Dusseldorf is steeped in centuries of history, and travelling through the city is just like travelling back in time. Kaiserpfalz (the ruins of Emperor Friedrich Barbarossa’s 10th-century castle), the 13th-century Schlossturm, the mid-18th-century baroque-style Benrath Palace, the 16th-century Rathaus with its renaissance complex, the Schloss Jägerhof and innumerable other monuments echo stories of wars, destruction and peace. It doesn’t take a student of history to appreciate the beauty of these examples of historic architecture.
Historic buildings of Dusseldorf share the skyline with spectacular modern architecture. The most notable among these are the three twisting, wavy Gehry Buildings, constructed out of white plaster, red bricks and stainless steel respectively. The Rheinturm telecommunications tower is the pride of Dusseldorf’s cityscape, and boasts a revolving restaurant and uninterrupted views for miles from its observation deck. The award-winning Stadttor, with its double facades and double-glazed structure, reduces electricity consumption by enabling natural ventilation. The shimmering glass-fronted shopping centre Kö-Bogen further enhances the bling factor of Dusseldorf’s premium shopping street, Konigsallee. Dusseldorf’s modern architecture proves beyond any doubt that this historic city is also a 21st-century international city.
There is shopping, and then there is shopping at Konigsallee, Europe’s most glamorous shopping street. The biggest names in the fashion world, such as Prada, Armani, Tiffany, Dior, Louis Vuitton and Chanel, entice shoppers with their high-end products. Even a spot of window shopping in this street will be enough for you to discover why Dusseldorf is considered to be a fashion destination.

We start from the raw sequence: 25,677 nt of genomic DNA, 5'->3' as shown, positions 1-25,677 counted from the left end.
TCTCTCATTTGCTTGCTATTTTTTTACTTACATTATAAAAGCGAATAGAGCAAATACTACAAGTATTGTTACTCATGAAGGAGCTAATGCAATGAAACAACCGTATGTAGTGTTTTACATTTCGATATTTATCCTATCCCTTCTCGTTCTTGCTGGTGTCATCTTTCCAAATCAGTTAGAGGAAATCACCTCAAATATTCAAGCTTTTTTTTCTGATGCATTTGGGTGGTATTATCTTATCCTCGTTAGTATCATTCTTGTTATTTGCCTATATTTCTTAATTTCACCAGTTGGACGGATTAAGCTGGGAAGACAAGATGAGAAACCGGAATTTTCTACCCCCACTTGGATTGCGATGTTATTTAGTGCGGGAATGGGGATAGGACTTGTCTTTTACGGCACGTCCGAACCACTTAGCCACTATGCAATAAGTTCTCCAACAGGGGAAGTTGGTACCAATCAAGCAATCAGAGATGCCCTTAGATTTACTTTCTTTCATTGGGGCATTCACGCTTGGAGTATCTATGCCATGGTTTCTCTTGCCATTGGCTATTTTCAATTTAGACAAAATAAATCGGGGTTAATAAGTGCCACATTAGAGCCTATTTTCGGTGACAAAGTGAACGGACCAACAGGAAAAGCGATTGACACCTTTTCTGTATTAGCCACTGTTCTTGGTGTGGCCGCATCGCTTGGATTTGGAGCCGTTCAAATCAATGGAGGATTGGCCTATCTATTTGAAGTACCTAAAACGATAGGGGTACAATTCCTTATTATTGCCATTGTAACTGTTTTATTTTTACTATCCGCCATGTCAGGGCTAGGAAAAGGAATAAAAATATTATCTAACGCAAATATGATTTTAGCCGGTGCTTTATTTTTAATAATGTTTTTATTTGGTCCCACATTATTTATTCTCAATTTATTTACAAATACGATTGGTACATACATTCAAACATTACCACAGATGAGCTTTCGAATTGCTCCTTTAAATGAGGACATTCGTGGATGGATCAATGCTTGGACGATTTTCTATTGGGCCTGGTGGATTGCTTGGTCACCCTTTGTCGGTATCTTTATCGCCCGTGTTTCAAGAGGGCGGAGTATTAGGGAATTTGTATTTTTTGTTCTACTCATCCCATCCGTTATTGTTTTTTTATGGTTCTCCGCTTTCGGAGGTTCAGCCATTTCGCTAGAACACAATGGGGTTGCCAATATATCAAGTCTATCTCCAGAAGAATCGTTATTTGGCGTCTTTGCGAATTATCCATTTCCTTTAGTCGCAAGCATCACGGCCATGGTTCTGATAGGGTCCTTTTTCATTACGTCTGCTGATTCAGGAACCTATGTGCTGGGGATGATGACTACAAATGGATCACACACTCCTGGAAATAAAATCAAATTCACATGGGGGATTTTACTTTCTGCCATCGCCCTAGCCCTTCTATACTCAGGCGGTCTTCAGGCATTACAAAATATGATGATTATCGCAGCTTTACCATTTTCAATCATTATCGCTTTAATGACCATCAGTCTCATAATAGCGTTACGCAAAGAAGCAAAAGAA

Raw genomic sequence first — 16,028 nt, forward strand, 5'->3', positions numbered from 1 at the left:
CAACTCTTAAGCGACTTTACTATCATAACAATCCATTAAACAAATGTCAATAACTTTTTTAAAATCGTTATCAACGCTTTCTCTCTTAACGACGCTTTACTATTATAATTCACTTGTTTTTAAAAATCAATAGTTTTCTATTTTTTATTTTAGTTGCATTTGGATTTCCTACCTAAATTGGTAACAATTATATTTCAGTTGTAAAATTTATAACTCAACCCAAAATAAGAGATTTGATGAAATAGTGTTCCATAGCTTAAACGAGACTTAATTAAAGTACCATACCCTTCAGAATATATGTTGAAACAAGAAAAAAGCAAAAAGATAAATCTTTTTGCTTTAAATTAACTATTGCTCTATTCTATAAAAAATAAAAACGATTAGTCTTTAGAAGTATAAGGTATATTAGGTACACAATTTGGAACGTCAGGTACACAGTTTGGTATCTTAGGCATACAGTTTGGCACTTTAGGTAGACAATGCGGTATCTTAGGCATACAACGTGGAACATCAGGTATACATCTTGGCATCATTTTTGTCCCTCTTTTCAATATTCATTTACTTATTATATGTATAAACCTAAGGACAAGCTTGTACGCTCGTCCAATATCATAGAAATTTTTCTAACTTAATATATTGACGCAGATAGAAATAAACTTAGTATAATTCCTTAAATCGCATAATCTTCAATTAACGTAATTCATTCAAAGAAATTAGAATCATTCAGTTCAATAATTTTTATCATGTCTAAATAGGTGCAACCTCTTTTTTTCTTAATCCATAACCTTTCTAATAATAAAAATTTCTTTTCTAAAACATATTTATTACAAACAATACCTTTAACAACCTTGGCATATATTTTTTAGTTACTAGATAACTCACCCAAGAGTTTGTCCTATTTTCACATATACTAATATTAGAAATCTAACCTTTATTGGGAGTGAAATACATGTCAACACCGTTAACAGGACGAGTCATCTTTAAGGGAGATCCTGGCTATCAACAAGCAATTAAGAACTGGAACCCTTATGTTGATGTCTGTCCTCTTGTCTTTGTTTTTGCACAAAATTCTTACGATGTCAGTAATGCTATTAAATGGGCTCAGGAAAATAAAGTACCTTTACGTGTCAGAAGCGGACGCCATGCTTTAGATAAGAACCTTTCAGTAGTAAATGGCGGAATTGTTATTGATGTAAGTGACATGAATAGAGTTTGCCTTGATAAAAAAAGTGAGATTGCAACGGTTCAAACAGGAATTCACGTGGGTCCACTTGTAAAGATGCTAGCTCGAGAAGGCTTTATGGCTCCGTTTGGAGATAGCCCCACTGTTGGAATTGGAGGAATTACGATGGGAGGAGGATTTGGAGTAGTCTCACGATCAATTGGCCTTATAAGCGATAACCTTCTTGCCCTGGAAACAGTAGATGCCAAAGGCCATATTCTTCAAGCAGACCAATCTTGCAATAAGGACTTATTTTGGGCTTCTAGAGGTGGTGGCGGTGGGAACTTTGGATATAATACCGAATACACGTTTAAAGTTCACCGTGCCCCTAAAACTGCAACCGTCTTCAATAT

Dusseldorf is proud of its art and culture, and consequently is home to some of the most sought-after museums and galleries in Europe. The Kunstsammlung, with its unbeatable collection of modern art; Classic Remise, with its jaw-dropping range of vintage cars; Neanderthal Museum, showcasing an exciting account of human evolution; and the underground modern art museum Kunst im Tunnel are no less that treasure troves.
For a city that loves its architecture, Dusseldorf is unbelievably green. Tree-lined avenues are a very common sight while traveling through the city. Dusseldorf also nurtures and impeccably maintains its green lungs: Nordpark, Hofgarten, Benrath Park, Sudpark, Zoopark and Rheinpark are swathes of green and a riot of blooms. These oases offer shade from the sun and a spot to relax and rejuvenate away from the city traffic.
The Rhine embankment alone is worth visiting Dusseldorf for. A few hours strolling or biking down the embankment, perhaps catching a sunrise or sunset, is time well spent. Visitors also have the option of enjoying a leisurely river cruise. The Rhine embankment, with its row upon row of restaurants, cafes, pubs and breweries, is a cheerful place, basking in festive spirit throughout the year. Summer tourists can catch Japan Day, the Rhine Fair, the Cartwheel Championship or an open-air movie screening to further enhance the enjoyment factor of their holiday.
Though Dusseldorf itself has enough charm to keep visitors occupied for several days, it also serves as a great base for those who want to explore more of Europe. Dusseldorf international airport, as well as Dusseldorf train station, are well-connected to the rest of Europe, and most tourist destinations in Europe are short flights away. There are innumerable day outing and short-trip options from Dusseldorf, both within Germany and further afield in the Netherlands and Belgium.
For beer lovers, the copper-coloured top-fermented beer brewed in Dusseldorf is reason enough to visit the city. The fact that they can sip this beer in the longest bar in the world in the Altstadt definitely adds to the experience. Altbier is available in all pubs, bars and supermarkets across Dusseldorf, and has been certified as delicious by beer enthusiasts.